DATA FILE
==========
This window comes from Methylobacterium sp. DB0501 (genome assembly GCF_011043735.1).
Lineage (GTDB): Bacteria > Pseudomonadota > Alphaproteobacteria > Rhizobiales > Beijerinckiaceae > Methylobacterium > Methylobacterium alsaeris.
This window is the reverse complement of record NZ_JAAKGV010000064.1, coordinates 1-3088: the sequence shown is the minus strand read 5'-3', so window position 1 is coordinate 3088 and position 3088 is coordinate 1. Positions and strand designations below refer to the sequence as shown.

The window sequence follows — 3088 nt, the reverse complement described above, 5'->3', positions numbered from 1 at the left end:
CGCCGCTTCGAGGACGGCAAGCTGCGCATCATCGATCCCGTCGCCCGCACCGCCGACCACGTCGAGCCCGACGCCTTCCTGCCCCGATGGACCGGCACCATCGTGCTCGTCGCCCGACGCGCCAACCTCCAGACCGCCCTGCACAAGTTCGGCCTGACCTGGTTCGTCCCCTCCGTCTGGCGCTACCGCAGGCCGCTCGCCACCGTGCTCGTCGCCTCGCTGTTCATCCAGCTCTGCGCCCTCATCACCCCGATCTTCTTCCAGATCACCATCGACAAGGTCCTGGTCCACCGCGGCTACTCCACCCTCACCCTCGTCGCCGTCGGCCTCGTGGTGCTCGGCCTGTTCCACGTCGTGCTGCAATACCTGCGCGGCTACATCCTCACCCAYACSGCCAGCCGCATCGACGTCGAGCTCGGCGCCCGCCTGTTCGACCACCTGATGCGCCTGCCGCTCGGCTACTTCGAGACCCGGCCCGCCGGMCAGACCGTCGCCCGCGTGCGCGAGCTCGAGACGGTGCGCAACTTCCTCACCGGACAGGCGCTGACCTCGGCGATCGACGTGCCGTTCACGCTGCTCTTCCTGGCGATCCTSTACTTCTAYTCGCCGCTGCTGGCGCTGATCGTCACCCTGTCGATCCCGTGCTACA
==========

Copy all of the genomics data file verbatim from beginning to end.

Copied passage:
This window comes from Methylobacterium sp. DB0501 (genome assembly GCF_011043735.1).
Lineage (GTDB): Bacteria > Pseudomonadota > Alphaproteobacteria > Rhizobiales > Beijerinckiaceae > Methylobacterium > Methylobacterium alsaeris.
This window is the reverse complement of record NZ_JAAKGV010000064.1, coordinates 1-3088: the sequence shown is the minus strand read 5'-3', so window position 1 is coordinate 3088 and position 3088 is coordinate 1. Positions and strand designations below refer to the sequence as shown.

The window sequence follows — 3088 nt, the reverse complement described above, 5'->3', positions numbered from 1 at the left end:
CGCCGCTTCGAGGACGGCAAGCTGCGCATCATCGATCCCGTCGCCCGCACCGCCGACCACGTCGAGCCCGACGCCTTCCTGCCCCGATGGACCGGCACCATCGTGCTCGTCGCCCGACGCGCCAACCTCCAGACCGCCCTGCACAAGTTCGGCCTGACCTGGTTCGTCCCCTCCGTCTGGCGCTACCGCAGGCCGCTCGCCACCGTGCTCGTCGCCTCGCTGTTCATCCAGCTCTGCGCCCTCATCACCCCGATCTTCTTCCAGATCACCATCGACAAGGTCCTGGTCCACCGCGGCTACTCCACCCTCACCCTCGTCGCCGTCGGCCTCGTGGTGCTCGGCCTGTTCCACGTCGTGCTGCAATACCTGCGCGGCTACATCCTCACCCAYACSGCCAGCCGCATCGACGTCGAGCTCGGCGCCCGCCTGTTCGACCACCTGATGCGCCTGCCGCTCGGCTACTTCGAGACCCGGCCCGCCGGMCAGACCGTCGCCCGCGTGCGCGAGCTCGAGACGGTGCGCAACTTCCTCACCGGACAGGCGCTGACCTCGGCGATCGACGTGCCGTTCACGCTGCTCTTCCTGGCGATCCTSTACTTCTAYTCGCCGCTGCTGGCGCTGATCGTCACCCTGTCGATCCCGTGCTACA